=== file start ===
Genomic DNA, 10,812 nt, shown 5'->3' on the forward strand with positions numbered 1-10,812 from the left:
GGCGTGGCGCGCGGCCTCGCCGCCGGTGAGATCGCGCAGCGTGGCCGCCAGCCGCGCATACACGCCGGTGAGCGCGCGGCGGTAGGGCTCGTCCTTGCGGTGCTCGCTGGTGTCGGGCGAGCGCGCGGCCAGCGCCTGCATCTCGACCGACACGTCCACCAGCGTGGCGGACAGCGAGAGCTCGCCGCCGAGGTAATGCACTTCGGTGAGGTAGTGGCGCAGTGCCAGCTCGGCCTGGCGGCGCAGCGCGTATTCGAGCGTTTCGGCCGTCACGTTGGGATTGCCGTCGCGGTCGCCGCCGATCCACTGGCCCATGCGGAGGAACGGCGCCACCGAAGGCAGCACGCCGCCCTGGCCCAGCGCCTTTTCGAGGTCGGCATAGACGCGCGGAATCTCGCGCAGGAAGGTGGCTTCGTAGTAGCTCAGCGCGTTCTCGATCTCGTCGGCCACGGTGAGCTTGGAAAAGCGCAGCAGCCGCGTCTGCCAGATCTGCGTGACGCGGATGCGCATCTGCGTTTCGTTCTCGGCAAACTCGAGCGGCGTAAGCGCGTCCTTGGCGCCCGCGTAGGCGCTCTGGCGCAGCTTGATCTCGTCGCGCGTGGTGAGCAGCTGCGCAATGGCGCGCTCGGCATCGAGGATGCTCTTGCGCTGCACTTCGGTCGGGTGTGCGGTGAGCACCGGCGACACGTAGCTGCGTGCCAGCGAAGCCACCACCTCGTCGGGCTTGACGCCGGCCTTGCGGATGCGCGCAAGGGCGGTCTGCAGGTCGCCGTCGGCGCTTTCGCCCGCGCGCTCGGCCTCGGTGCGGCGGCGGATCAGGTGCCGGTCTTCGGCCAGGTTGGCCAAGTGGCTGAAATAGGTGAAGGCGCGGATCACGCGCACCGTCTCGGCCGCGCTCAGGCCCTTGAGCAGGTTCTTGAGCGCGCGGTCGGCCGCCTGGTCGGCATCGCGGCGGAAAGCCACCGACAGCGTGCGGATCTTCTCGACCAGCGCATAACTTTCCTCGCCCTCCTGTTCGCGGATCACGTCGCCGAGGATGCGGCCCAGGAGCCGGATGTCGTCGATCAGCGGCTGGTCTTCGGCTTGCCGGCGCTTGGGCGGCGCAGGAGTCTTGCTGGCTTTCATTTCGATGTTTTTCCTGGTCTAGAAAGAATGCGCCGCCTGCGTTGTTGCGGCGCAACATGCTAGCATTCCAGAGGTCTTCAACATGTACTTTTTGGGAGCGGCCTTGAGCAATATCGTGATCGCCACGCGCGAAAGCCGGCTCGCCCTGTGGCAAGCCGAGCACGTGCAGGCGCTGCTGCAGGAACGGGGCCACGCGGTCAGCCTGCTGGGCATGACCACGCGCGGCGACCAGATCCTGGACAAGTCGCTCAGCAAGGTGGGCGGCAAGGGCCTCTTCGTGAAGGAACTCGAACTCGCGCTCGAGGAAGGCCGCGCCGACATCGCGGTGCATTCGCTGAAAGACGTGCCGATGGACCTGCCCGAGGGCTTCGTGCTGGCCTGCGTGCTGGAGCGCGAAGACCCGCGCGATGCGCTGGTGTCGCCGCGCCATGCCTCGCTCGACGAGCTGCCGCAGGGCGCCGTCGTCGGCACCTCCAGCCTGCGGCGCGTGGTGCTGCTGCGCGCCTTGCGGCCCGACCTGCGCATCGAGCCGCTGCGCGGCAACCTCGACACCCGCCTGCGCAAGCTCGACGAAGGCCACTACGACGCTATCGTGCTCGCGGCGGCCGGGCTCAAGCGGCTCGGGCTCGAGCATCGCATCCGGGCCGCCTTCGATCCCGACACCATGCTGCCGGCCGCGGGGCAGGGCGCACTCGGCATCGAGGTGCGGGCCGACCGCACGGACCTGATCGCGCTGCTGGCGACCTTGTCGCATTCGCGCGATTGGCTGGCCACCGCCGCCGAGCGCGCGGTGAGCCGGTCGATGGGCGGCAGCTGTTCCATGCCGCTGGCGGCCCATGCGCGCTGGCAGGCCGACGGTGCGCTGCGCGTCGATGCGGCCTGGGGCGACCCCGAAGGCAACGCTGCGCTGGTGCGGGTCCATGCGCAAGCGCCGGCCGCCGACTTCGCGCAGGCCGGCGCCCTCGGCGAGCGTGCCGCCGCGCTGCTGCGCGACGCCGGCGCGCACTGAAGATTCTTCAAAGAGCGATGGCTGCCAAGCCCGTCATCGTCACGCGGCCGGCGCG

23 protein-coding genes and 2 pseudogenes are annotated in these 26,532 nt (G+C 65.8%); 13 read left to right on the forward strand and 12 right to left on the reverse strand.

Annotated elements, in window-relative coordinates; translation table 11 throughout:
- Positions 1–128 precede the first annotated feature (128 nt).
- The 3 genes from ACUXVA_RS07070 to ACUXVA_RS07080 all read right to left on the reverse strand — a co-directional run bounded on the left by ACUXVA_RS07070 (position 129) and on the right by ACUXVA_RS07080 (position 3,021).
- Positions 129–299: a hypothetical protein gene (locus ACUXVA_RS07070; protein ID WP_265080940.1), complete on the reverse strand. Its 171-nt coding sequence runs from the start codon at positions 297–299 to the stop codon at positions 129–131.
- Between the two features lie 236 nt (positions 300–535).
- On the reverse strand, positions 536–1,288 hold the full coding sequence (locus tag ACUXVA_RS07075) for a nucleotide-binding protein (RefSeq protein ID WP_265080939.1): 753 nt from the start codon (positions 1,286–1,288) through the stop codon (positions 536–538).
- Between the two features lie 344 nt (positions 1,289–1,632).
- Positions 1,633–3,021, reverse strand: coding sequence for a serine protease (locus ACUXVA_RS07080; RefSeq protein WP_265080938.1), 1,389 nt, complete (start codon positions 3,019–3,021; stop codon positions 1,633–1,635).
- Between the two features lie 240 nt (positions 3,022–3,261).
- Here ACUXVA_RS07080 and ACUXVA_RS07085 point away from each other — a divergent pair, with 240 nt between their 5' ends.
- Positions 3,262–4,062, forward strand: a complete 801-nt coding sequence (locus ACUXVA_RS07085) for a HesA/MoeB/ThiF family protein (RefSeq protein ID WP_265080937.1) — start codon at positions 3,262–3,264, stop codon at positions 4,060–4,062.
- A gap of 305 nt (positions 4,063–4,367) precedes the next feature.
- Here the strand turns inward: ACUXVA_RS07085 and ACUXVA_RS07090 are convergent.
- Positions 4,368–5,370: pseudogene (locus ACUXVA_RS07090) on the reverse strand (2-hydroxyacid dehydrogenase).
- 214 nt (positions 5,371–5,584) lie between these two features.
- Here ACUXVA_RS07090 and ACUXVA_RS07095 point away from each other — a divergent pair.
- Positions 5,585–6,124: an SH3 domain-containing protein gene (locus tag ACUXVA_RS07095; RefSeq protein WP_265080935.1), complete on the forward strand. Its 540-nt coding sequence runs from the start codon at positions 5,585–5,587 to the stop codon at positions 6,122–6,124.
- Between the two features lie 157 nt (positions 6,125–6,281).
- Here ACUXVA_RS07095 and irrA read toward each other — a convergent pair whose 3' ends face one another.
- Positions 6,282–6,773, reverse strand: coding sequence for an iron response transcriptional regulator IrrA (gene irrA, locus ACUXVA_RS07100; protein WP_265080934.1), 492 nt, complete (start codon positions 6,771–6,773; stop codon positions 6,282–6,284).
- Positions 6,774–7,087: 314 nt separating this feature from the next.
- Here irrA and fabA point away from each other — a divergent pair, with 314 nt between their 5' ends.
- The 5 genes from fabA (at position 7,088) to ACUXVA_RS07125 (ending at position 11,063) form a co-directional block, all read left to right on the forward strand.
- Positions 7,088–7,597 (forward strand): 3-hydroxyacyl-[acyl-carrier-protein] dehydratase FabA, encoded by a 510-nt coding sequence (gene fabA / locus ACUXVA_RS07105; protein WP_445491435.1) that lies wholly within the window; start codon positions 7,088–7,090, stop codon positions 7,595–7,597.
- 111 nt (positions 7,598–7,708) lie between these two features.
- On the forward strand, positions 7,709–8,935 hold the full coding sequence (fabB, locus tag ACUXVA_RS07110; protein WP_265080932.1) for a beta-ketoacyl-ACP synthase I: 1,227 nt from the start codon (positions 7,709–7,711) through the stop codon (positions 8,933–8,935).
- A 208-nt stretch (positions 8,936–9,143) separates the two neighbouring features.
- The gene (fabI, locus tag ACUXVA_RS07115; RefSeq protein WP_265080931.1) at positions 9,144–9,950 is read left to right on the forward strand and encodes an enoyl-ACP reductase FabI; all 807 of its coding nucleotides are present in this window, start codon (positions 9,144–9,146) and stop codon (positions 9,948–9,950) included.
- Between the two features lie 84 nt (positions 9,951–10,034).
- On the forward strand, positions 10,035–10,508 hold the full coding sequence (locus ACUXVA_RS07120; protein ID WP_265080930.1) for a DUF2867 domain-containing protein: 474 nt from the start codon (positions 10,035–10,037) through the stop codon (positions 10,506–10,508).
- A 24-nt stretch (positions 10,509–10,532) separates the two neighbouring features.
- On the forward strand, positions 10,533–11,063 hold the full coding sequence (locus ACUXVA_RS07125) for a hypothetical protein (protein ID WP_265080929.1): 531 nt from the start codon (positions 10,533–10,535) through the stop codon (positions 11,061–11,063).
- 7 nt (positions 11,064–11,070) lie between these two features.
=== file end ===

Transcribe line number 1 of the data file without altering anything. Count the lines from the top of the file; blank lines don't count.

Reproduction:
Genomic DNA, 10,812 nt, shown 5'->3' on the forward strand with positions numbered 1-10,812 from the left: